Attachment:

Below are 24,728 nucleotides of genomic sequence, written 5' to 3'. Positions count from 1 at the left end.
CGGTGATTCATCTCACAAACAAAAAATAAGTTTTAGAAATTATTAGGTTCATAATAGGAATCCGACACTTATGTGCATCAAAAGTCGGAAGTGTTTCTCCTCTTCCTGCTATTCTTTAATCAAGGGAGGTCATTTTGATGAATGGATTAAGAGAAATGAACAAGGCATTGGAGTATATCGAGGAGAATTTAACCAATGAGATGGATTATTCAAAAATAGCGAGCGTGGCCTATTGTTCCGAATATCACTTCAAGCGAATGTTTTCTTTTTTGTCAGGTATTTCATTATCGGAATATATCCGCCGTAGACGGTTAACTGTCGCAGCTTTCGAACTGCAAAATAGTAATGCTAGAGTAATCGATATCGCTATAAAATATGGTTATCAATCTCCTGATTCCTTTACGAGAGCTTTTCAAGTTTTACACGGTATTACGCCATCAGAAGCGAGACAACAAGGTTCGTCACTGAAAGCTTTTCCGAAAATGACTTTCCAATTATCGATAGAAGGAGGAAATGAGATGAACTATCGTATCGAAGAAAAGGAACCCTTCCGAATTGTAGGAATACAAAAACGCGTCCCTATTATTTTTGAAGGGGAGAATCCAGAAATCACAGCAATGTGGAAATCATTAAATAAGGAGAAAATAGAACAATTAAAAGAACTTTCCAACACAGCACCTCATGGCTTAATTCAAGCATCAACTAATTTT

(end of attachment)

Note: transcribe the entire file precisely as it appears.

Below are 24,728 nucleotides of genomic sequence, written 5' to 3'. Positions count from 1 at the left end.
CGGTGATTCATCTCACAAACAAAAAATAAGTTTTAGAAATTATTAGGTTCATAATAGGAATCCGACACTTATGTGCATCAAAAGTCGGAAGTGTTTCTCCTCTTCCTGCTATTCTTTAATCAAGGGAGGTCATTTTGATGAATGGATTAAGAGAAATGAACAAGGCATTGGAGTATATCGAGGAGAATTTAACCAATGAGATGGATTATTCAAAAATAGCGAGCGTGGCCTATTGTTCCGAATATCACTTCAAGCGAATGTTTTCTTTTTTGTCAGGTATTTCATTATCGGAATATATCCGCCGTAGACGGTTAACTGTCGCAGCTTTCGAACTGCAAAATAGTAATGCTAGAGTAATCGATATCGCTATAAAATATGGTTATCAATCTCCTGATTCCTTTACGAGAGCTTTTCAAGTTTTACACGGTATTACGCCATCAGAAGCGAGACAACAAGGTTCGTCACTGAAAGCTTTTCCGAAAATGACTTTCCAATTATCGATAGAAGGAGGAAATGAGATGAACTATCGTATCGAAGAAAAGGAACCCTTCCGAATTGTAGGAATACAAAAACGCGTCCCTATTATTTTTGAAGGGGAGAATCCAGAAATCACAGCAATGTGGAAATCATTAAATAAGGAGAAAATAGAACAATTAAAAGAACTTTCCAACACAGCACCTCATGGCTTAATTCAAGCATCAACTAATTTT